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Islamabad succumbs


After his ill-advised dismissal of the chief justice of Pakistan’s supreme court ignited violent protest, President Pervez Musharraf may be banking on Islamic fanatics to create chaos in the nation’s capital, Islamabad. Many suspect that an engineered bloodbath that leads to army intervention, and the declaration of a national emergency, could serve as a pretext to postpone the October 2007 elections. This could make way for Musharraf’s dictatorial rule to continue into its eighth year – and perhaps well beyond.
 
This perverse strategy sounds almost unbelievable. Musharraf, who George Bush describes as his “buddy”, supports an “enlightened moderate” version of Islam, and wears two close attempts on his life by religious extremists as a badge of honour. But his secret reliance upon the Taliban card – one that he has been accused of playing for years – is increasing as his authority weakens.
 
Signs of government-engineered chaos abound. In the heart of Islamabad, vigilante groups from a government-funded mosque, the Lal Masjid, roam the streets and bazaars, imposing Islamic morality and terrorising citizens in full view of the police. Openly sympathetic to the Taliban and tribal militants fighting the Pakistan army, the two cleric brothers who head Lal Masjid, Maulana Abdul Aziz and Maulana Abdur Rashid Ghazi, have attracted a core of banned militant organisations around them. These include Jaish-e-Muhammad, considered a pioneer of suicide bombings in the region.
 
The clerics openly defy the state. Since January 21, baton-wielding, burka-clad students of the Jamia Hafsa, the woman’s Islamic university located next to the headquarters of Lal Masjid, have forcibly occupied a government building, the Children’s Library. In one of their many forays outside the seminary, this burka brigade swooped upon a house that they claimed was a brothel, and kidnapped three women and a baby.
 
Male students from Islamabad’s many madrasas are even more active in terrorising video-shop owners, whom they accuse of spreading pornography. Newspapers have carried pictures of grand bonfires made with seized cassettes and CDs. Most video stores in Islamabad have now closed. Their owners duly repented after a fresh campaign on May 4 by militants blew up a dozen music and video stores, barbershops and a girl’s school in the North-West Frontier Province.
 
Astonishing patience has been shown by the Pakistani state, which on other occasions freely used air and artillery power to combat such challenges. Lal Masjid seems to operate with impunity – no attempt has been made to cut off its electricity, gas, phone or website – or even to shut down its illegal FM radio station. The chief negotiator appointed by Musharraf, Chaudhry Shujaat Hussain, described the burka brigade kidnappers as “our daughters”, with whom negotiations would continue and against whom “no operation could be contemplated”.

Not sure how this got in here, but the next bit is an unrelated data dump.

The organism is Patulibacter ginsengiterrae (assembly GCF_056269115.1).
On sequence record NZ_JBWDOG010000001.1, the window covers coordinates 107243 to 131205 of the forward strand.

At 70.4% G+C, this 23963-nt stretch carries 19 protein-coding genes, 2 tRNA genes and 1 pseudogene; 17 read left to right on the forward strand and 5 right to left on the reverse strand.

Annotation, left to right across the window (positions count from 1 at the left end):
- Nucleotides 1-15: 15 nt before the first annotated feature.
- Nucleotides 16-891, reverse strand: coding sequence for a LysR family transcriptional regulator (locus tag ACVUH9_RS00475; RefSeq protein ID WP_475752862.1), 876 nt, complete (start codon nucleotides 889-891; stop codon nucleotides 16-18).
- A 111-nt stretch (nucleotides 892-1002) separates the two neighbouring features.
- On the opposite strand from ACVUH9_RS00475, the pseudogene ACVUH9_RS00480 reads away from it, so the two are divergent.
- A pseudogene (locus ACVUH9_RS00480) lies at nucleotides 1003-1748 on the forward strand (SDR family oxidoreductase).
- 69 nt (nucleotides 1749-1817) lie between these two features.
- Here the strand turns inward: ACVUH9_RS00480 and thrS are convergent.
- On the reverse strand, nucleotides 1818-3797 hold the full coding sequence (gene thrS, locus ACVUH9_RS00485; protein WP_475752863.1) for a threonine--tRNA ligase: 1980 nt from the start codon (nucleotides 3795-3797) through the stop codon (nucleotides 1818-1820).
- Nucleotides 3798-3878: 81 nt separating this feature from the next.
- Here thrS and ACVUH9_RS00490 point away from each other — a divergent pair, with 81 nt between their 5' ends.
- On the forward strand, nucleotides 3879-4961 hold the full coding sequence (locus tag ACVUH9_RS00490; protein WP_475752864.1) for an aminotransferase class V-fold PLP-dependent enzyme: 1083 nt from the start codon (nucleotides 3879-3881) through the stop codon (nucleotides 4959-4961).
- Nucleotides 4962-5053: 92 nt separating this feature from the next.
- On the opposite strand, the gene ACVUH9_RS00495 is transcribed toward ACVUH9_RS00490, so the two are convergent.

Clerics realise that the government wants to play ball. Their initial demand – the rebuilding of eight illegally constructed mosques that had been knocked down by Islamabad’s civic administration – became a call for enforcement of Sharia law across Pakistan. In a radio broadcast on April 12, the clerics issued a threat: “There will be suicide blasts in the nook and cranny of the country. We have weapons, grenades, and we are expert in manufacturing bombs. We are not afraid of death.”
 
Lal Masjid’s head cleric, a former student of my university in Islamabad, added the following chilling message for our women students:

    “The government should abolish coeducation. Quaid-e-Azam University has become a brothel. Its female professors and students roam in objectionable dresses. I think I will have to send my daughters of Jamia Hafsa to these immoral women. They will have to hide themselves in hijab, otherwise they will be punished according to Islam. Our female students have not issued the threat of throwing acid on the uncovered faces of women. However, such a threat could be used for creating the fear of Islam among sinful women. There is no harm in it. There are far more horrible punishments in the hereafter for such women.”

Indeed, on May 7, a female teacher in the QAU history department was physically assaulted in her office by a bearded, Taliban-looking man who screamed that he had instructions from Allah.
 
What’s next? As Islamabad heads the way of Pakistan’s tribal towns, the next targets will be girls’ schools, internet cafes, bookshops, and shops selling western clothing, followed by purveyors of toilet paper, tampons, underwear, mannequins and other un-Islamic goods.
 
In a sense, the inevitable is coming to pass. Until a few years ago, Islamabad was a quiet, orderly, modern city no different from any other in Pakistan. Still earlier, it was largely the abode of Pakistan’s elite and foreign diplomats. But the rapid transformation of its demography brought with it hundreds of mosques with multi-barrelled audio cannons mounted on minarets, as well as scores of madrasas, illegally constructed in what used to be public parks and green areas. Now, tens of thousands of their students with prayer caps dutifully chant the Qu’ran all day. In the evenings, they roam in packs through the city’s streets and bazaars, gaping at store windows and lustfully ogling bare-faced women.
 
The stage is being set for transforming Islamabad into a Taliban stronghold. When Musharraf exits – which may be sooner rather than later – he will leave a bitter legacy that will last for generations, all for a little more taste of power.

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